Rummanah Aasi

Description: Bombay, 1921: Perveen Mistry, the daughter of a respected Zoroastrian family, has just joined her father's law firm, becoming one of the first female lawyers in India. Armed with a legal education from Oxford, Perveen also has a tragic personal history that makes her especially devoted to championing and protecting women's rights.
  Mistry Law is handling the will of Mr. Omar Farid, a wealthy Muslim mill owner who has left three widows behind. But as Perveen goes through the papers, she notices something strange: all three have signed over their inheritance to a charity. What will they live on if they forefeit what their husband left them? Perveen is suspicious.
  The Farid widows live in purdah: strict seclusion, never leaving the women's quarters or speaking to any men. Are they being taken advantage of by an unscrupulous guardian? Perveen tries to investigate and realizes her instincts about the will were correct when tensions escalate to murder. It's her responsibility to figure out what really happened on Malabar Hill, and to ensure that nobody is in further danger.

Review: The Widows of Malabar Hill is the first installment of a new mystery series, set in Bombay in the 1920s. The book does a good job in establishing the diversity of colonial India particularly in class and religion. Perveen is a member of the Parsi community. She is extremely intelligent and is faced with constant obstacles for going against traditions, customs, and social mores of a being a professional woman. Perveen also belongs to an elite social class and is able to study law abroad at Oxford University. Though she is forbidden to become a lawyer because she is a woman, she still joins her father's law firm as a paralegal. I found the concept of studying law to be problematic considering there are many laws that are used in the book from Shariah, the Islamic law, the law of Paris, and the British law. So which law do you use to fight the case?   The mystery itself was okay though it took some time and patience to get it started. It allowed the reader to compare and contrast the various laws at play when it comes to marriage and family law.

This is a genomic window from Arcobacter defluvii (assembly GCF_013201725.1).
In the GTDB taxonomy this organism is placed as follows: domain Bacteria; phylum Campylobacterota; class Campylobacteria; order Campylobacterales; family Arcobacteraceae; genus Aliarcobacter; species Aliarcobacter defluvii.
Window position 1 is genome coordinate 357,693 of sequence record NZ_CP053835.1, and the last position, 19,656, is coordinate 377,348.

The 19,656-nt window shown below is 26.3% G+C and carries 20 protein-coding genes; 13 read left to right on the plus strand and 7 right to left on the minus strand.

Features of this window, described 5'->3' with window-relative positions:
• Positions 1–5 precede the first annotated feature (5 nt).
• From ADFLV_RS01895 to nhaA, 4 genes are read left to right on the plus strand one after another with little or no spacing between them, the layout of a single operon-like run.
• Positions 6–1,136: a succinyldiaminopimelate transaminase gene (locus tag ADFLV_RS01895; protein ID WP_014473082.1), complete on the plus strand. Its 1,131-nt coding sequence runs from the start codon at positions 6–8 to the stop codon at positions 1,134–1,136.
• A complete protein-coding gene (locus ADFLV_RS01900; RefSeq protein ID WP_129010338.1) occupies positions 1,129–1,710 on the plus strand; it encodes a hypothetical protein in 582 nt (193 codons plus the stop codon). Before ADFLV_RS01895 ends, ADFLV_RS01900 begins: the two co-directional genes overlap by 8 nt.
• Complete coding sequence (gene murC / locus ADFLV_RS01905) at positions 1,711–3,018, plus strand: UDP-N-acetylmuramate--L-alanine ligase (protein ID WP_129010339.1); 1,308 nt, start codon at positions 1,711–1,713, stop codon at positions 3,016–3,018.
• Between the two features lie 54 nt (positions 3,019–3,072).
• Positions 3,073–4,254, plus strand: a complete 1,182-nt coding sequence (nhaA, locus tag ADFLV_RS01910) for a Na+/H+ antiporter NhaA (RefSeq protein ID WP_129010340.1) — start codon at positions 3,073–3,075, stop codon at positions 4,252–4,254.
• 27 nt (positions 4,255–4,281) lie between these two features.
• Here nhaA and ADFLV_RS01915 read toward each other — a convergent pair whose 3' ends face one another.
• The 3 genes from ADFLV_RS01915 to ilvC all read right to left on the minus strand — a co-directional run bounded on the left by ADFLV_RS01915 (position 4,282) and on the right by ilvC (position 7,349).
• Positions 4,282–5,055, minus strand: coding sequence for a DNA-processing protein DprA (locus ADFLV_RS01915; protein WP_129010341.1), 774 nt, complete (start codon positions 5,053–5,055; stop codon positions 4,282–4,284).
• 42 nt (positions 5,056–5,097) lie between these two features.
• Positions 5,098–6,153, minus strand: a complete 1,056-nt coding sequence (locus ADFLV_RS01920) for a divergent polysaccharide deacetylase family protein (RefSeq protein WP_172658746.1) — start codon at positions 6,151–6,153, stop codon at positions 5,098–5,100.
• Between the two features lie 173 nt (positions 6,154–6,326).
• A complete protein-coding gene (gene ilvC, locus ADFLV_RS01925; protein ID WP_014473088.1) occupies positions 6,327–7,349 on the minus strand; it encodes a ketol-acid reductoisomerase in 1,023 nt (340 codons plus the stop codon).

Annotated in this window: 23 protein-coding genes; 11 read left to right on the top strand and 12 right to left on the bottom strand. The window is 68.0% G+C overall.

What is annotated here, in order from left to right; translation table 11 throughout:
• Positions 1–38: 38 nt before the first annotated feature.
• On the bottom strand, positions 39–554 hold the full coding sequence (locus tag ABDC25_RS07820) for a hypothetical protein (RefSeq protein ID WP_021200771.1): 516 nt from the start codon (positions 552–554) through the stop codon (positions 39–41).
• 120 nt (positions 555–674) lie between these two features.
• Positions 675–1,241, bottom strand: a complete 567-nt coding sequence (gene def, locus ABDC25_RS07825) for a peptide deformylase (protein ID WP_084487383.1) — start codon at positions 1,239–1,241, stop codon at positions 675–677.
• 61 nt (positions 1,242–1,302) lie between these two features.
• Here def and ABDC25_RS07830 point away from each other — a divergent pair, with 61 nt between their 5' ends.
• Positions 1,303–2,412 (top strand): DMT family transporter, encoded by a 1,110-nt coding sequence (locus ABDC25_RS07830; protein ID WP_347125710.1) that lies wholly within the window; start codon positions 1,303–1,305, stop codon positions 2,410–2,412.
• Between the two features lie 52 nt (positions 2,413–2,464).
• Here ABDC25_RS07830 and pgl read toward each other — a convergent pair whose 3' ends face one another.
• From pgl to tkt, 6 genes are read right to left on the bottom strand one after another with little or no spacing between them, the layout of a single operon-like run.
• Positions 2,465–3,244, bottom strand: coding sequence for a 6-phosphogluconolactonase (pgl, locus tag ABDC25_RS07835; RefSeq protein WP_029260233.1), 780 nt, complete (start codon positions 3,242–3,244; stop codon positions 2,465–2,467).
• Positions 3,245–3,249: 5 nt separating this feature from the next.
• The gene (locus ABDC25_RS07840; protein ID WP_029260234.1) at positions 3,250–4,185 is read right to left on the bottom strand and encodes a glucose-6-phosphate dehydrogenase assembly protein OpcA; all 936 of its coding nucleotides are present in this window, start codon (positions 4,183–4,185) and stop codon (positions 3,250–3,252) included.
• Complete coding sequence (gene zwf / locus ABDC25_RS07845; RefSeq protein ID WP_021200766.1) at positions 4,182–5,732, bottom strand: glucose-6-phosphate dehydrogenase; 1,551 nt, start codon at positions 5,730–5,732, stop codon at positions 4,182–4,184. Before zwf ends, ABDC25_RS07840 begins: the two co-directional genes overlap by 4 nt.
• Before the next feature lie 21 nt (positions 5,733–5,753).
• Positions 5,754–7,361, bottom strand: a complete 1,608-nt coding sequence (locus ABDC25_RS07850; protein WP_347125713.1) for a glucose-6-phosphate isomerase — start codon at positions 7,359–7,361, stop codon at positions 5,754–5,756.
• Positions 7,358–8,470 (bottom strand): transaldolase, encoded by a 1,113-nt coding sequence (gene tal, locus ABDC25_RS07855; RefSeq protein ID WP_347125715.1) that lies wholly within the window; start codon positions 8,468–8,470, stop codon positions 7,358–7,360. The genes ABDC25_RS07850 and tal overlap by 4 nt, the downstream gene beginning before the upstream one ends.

There are two aspects of the book that did bother me. The first is the inclusion of religious slurs such as Mohammedian that are mentioned in the book. The term is offensive and inaccurate. I don't know why it was included in the book since the characters are educated enough to know that it is a wrong word to use. The second thing that also bothered me is the disjointed flashbacks that take place in 1917 that interrupt the flow of the present time. The transition between the two timelines are choppy at best and though it does provide backstory to Perveen's character, it comes across as a second story line in the book. After a while it becomes redundant and loses the book's focus. I really think the flashbacks could have been shorten and used more effectively and I hope this will be fixed in the later books. Due to the time period and the setting of the novel, I'm curious to see where this series will go.

Rating: 3 stars

Words of Caution: There is some religious slurs towards Muslims and Islam, a scene of physical assault and fade to black sex scenes. Recommended for adults.

If you like this book try: Rei Shimura mysteries by Sujata Massey
5 Responses
  1. Too bad this has big blunders as it is a good premise and I thought it sounded so interesting

  2. I like that this one features a different era and culture, but I hate when flashbacks aren’t done well. It ruins the flow. I hope the next book is better.

  3. Kindlemom Says:

    This is why I choose to stay away from most books that have a religious aspect to them, more often than not they are offensive, pushy or completely inaccurate. Oh well, can't have it all I guess. Wonderful review for this!

  4. Hm... the misuse of slurs makes me think that the author had a specific bent. Also not liking the transition problems between timelines. Don't think this one is for me, but the premise sounded interesting.

  5. Christina T Says:

    I feel like an idiot because I didn't catch the slurs when I read it. :(

    I do think the mystery was promising. I wonder if the next book will not be so heavy on the backstory and have better pacing now that we are introduced to Perveen. I found the law aspect to be kind of interesting.

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